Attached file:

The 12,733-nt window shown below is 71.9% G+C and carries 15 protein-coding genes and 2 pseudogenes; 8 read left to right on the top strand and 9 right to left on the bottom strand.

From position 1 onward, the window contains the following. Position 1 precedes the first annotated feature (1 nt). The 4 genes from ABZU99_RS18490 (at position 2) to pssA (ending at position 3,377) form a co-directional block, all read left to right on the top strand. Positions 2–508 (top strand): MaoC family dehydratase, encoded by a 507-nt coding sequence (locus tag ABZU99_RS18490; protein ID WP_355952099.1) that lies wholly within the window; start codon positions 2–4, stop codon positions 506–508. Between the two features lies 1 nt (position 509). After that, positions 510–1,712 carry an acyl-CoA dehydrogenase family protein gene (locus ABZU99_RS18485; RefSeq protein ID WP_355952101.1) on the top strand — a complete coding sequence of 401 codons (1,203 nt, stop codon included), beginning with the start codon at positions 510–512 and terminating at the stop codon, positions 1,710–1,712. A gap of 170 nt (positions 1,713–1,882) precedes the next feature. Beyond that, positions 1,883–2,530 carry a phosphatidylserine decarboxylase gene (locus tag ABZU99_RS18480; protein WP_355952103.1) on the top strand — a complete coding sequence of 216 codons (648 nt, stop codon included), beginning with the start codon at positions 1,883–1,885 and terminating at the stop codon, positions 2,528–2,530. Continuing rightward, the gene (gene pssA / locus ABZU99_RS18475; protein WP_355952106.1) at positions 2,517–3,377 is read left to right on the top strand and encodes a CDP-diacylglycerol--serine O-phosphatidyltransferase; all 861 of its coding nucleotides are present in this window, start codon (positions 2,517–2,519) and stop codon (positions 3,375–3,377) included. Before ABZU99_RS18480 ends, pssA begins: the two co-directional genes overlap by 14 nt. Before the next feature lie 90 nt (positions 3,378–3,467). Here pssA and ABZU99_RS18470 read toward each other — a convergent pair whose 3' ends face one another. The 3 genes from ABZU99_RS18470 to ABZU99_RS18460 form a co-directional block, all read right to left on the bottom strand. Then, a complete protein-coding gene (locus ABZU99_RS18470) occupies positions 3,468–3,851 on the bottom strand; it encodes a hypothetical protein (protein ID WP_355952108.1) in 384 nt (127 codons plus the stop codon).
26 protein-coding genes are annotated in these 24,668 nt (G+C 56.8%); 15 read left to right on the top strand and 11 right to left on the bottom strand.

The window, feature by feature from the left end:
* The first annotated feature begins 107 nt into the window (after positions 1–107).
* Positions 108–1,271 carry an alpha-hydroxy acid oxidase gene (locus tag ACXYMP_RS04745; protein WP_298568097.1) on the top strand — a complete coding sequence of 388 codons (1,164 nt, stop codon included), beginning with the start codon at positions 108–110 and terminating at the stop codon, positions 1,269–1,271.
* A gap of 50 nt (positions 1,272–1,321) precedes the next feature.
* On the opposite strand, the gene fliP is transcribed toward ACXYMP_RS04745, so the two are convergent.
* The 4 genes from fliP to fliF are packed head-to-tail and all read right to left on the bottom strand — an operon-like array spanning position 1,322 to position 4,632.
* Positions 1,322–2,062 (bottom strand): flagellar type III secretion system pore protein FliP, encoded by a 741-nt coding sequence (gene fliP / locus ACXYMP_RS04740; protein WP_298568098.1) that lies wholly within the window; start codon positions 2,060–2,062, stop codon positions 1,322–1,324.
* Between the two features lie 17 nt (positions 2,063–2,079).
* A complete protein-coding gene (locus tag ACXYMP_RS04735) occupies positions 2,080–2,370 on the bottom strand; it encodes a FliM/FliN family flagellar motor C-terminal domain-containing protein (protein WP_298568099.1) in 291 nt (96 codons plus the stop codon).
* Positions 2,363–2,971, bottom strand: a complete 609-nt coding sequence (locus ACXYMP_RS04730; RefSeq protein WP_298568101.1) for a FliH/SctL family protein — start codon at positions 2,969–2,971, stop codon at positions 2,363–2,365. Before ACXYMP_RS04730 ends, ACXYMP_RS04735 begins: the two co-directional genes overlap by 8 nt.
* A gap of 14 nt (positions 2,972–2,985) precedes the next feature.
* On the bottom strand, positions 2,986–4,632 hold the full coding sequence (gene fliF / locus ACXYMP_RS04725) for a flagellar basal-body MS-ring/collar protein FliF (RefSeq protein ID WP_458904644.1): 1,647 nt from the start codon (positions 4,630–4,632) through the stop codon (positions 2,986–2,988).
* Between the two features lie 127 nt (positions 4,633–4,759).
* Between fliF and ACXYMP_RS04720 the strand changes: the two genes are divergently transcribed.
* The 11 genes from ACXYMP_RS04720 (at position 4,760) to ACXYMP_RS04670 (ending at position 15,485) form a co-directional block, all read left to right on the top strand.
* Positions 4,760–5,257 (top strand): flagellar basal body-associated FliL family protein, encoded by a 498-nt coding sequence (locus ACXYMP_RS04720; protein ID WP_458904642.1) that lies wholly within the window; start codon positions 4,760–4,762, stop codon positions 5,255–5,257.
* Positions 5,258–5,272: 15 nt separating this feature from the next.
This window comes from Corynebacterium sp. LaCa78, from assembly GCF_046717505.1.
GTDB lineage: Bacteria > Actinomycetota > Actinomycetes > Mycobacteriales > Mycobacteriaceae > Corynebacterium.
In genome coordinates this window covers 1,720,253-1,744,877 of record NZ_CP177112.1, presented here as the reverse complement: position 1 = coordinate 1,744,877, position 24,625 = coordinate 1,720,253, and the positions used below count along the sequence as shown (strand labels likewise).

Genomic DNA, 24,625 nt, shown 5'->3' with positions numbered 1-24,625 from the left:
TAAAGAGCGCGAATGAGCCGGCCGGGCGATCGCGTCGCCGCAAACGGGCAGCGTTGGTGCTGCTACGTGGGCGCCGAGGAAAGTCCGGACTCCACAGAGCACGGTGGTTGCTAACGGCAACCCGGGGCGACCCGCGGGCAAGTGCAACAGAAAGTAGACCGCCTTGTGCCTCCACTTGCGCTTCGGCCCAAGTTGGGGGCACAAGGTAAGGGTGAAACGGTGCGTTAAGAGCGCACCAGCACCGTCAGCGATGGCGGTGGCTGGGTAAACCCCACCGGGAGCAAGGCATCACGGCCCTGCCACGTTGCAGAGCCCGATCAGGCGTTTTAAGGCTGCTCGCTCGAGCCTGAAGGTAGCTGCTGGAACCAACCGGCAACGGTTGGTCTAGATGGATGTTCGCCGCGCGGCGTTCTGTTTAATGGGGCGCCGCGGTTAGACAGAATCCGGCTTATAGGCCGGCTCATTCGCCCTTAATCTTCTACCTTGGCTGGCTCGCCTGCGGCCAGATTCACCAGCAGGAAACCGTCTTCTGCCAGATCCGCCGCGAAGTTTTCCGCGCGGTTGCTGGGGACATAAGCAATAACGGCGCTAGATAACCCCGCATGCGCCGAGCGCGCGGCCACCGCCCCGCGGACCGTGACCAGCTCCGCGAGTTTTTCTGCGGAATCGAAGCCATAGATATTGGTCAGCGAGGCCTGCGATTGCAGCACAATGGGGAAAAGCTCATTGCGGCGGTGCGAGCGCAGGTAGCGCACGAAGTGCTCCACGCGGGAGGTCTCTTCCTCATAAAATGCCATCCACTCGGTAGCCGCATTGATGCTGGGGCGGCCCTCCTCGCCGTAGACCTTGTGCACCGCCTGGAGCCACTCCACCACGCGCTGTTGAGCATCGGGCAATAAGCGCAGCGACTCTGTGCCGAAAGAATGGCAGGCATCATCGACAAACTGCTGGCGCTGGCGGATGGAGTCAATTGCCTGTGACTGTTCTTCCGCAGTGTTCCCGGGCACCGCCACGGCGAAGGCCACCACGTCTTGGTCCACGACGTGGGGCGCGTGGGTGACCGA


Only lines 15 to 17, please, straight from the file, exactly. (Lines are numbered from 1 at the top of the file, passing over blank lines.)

* On the bottom strand, positions 2,986–4,632 hold the full coding sequence (gene fliF / locus ACXYMP_RS04725) for a flagellar basal-body MS-ring/collar protein FliF (RefSeq protein ID WP_458904644.1): 1,647 nt from the start codon (positions 4,630–4,632) through the stop codon (positions 2,986–2,988).
* Between the two features lie 127 nt (positions 4,633–4,759).
* Between fliF and ACXYMP_RS04720 the strand changes: the two genes are divergently transcribed.